Antigua and Barbuda Geography

Antigua and Barbuda Geography and Population

OFFICIAL NAME: Antigua and Barbuda


POPULATION: 81,800 (2011)

AREA: 440 km²

OFFICIAL LANGUAGE (S): English, Creole-English

RELIGION: Protestants 74%, Catholics 11%, Rastafarians 1%, others 14%

COIN: eastern caribbean dollar


ENGLISH NAME: Antigua and Barbuda


POPULATION COMPOSITION: Afro-Caribbean 91%, others (especially of European and Middle Eastern origin) 9%

GDP PER residents: $ 13,428 (2012)

LIFE EXPECTANCY: men 70 years, women 75 years (2006)




Antigua and Barbuda, an island nation in the Caribbean, independent in 1981. The state consists of the main island of Antigua with the capital St. John’s, the slightly smaller Barbuda and the small, uninhabited Redonda. The majority of the population is of African descent, and the vast majority live in Antigua; with approximately 1500 people live in Barbuda, all in the island’s only town, Codrington.

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The islands are made up of coral and limestone. The terrain of Antigua is hilly (with the highest point in Boggy Peak, 402 m) and the coast is incised with bays and promontories, while Barbuda is relatively flat. The climate is tropical and semi-arid with a short rainy season from September to November. The islands, like the rest of the Caribbean, have been hit by violent hurricanes on a regular basis.

Previously, the main occupation was agriculture with sugar cultivation, but Antigua has become a popular travel destination and tourism is now the main source of income. Annual exceeds 1/2 million. tourists to the good beaches; approximately half arrive by cruise ship and an increasing proportion are Europeans.

At the beautiful bay of English Harbor on the south coast of Antigua lies Nelson’s Dockyard, built from the mid-18th century as a British naval base and naval shipyard. The shipyard area and its beautiful Georgian buildings were thoroughly restored in the 1950’s and are today Antigua’s main attraction. Nelson’s Dockyard is also the center of the island’s sailing tourism and forms the core of one of the Caribbean’s largest marinas.

To promote employment and foreign exchange earnings, a free zone has been set up in part of the capital St. Petersburg. John’s. Following pressure from the United States and the United Kingdom, the government entered into a series of agreements in 1999 to tighten supervision of drug trafficking and the growing offshore banking business.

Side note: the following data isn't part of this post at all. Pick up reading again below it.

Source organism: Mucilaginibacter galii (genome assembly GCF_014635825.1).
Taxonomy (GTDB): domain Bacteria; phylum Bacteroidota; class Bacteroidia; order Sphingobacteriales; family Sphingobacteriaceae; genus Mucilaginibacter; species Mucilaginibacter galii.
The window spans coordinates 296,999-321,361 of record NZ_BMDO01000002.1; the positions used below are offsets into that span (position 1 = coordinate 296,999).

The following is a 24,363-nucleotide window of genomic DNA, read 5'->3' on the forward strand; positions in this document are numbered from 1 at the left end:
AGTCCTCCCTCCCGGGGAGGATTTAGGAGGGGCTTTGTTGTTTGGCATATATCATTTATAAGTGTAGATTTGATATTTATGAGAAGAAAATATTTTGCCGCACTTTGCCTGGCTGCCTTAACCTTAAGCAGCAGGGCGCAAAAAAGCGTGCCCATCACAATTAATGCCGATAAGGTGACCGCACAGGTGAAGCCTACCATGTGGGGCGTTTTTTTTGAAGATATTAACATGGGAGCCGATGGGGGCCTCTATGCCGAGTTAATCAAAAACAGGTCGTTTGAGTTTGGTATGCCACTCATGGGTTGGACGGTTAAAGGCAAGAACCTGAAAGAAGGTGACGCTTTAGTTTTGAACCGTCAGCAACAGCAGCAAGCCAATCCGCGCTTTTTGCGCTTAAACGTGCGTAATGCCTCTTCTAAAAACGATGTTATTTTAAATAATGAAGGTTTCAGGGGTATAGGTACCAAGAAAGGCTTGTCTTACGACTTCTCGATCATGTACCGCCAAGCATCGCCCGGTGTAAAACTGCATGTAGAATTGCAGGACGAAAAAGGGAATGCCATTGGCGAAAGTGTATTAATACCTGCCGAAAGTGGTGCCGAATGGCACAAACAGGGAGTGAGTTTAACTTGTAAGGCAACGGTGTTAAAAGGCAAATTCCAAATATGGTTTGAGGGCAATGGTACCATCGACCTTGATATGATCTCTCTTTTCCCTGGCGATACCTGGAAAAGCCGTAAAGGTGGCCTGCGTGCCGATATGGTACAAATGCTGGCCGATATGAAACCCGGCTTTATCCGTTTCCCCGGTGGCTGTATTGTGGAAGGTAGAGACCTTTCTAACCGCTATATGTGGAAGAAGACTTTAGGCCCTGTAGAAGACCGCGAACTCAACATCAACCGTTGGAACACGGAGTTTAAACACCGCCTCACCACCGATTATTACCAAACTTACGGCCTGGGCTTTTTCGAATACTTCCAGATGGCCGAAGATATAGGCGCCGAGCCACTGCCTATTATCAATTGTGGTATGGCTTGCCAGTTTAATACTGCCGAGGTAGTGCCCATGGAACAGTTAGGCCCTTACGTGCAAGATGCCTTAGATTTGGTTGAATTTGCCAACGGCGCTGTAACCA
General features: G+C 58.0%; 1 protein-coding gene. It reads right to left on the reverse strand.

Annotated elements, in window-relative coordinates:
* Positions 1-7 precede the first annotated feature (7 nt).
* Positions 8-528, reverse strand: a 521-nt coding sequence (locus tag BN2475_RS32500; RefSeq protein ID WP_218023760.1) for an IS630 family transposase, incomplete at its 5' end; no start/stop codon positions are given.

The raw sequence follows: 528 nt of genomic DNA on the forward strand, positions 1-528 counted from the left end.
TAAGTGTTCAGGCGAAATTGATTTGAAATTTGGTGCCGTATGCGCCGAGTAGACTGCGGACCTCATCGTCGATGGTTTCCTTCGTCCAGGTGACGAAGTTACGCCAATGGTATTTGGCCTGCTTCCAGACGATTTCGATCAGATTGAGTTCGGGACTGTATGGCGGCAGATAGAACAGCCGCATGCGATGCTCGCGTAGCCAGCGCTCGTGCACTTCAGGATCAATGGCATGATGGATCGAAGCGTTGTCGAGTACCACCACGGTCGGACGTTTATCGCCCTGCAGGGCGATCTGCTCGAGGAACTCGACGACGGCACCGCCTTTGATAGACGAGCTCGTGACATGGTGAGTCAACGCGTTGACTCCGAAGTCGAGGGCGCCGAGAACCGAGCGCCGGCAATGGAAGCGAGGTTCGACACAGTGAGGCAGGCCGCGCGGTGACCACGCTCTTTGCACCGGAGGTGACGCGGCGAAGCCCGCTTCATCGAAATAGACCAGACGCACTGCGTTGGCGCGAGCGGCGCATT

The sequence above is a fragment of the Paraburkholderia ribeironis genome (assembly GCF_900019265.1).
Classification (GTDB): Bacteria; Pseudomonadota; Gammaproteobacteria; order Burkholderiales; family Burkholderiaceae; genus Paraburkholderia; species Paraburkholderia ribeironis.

National flag

The flag dates from 1967. Sun, sea and sand are expressed in an abstract way in the flag, in which a V (victory) can also be read for victory. The red fields express power and dynamism; the black is the African background.


Columbus landed on Antigua in 1493 and named the island, but it was not colonized until after 1632 by England, who established plantations on the island and introduced African slaves. Barbuda was colonized from 1678, but passed into private ownership in 1680 and first came under the British crown again in the late 1800’s. In 1834, slavery was abolished, and from 1871 to 1956, the islands became part of the British colony of Leeward Islands.

In the 1940’s, initiatives were taken to form a West Indian federation. Antigua and Barbuda was a member of the West Indies Federation from 1958 until its abolition in 1962. In 1967 Antigua and Barbuda gained the status of an associated British state with autonomy, and in 1968 the island state was one of the initiators of the CARIFTA (Caribbean Free Trade Agreement) – from 1973 transformed into CARICOM (Caribbean Community) headquartered in St. John’s.

After years of political debate, the parties ALP (Antigua Labor Party) and PLM (Progressive Labor Movement) agreed in 1978 to work for independence from Britain. The plans were met with some resistance by the people, but on November 1, 1981, the island state was proclaimed an independent state within the Commonwealth and became a member of the UN.

The ALP held power in the country from 1976 to 2004. Lester B. Bird (b. 1938), son of VC Bird (1909-99), who had secured the country’s independence in 1981, became prime minister in 1994. In the 2004 election, the UPP (United Progressive Party) won, and Baldwin Spencer (b. 1948) became Prime Minister. In the 2009 election, UPP won again and Spencer was able to retain the post of Prime Minister.

Antigua and Barbuda Geography